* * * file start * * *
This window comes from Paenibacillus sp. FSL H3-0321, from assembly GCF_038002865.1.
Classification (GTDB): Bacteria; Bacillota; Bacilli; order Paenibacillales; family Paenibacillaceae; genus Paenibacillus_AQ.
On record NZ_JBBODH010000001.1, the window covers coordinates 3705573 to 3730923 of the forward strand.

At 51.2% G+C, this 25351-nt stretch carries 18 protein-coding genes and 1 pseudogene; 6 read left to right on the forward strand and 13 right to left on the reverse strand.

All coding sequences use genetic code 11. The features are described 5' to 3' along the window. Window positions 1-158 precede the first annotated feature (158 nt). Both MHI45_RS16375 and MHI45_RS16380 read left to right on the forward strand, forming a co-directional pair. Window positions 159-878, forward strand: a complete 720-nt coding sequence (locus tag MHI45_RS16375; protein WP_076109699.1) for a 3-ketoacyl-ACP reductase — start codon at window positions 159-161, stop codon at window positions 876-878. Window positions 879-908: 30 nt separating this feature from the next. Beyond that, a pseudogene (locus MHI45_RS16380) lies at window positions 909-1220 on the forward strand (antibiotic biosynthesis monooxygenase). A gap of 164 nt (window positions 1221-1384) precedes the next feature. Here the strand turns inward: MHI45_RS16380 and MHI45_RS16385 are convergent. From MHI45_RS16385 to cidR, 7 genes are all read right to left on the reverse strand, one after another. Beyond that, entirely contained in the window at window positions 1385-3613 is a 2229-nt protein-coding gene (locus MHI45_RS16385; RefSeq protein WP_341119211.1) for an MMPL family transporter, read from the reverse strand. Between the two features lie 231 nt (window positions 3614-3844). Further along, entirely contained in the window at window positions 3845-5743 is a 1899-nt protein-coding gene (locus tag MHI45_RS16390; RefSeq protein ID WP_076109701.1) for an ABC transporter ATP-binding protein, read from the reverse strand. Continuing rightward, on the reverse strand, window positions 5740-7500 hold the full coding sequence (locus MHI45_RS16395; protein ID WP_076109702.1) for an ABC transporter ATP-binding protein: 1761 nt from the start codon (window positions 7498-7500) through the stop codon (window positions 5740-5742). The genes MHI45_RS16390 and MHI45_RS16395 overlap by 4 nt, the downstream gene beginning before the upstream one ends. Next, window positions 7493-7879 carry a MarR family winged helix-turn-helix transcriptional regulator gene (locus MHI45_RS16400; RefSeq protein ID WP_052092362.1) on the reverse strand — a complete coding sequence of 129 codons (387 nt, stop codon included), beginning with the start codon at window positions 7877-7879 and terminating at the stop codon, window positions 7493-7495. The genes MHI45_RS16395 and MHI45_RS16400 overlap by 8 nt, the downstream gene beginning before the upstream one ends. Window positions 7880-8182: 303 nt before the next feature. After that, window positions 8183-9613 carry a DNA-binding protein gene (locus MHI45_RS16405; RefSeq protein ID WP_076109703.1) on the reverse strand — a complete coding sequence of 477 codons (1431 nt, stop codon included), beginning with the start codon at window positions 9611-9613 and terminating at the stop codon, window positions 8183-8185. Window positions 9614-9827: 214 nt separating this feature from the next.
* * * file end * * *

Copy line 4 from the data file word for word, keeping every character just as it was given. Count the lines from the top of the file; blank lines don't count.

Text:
At 51.2% G+C, this 25351-nt stretch carries 18 protein-coding genes and 1 pseudogene; 6 read left to right on the forward strand and 13 right to left on the reverse strand.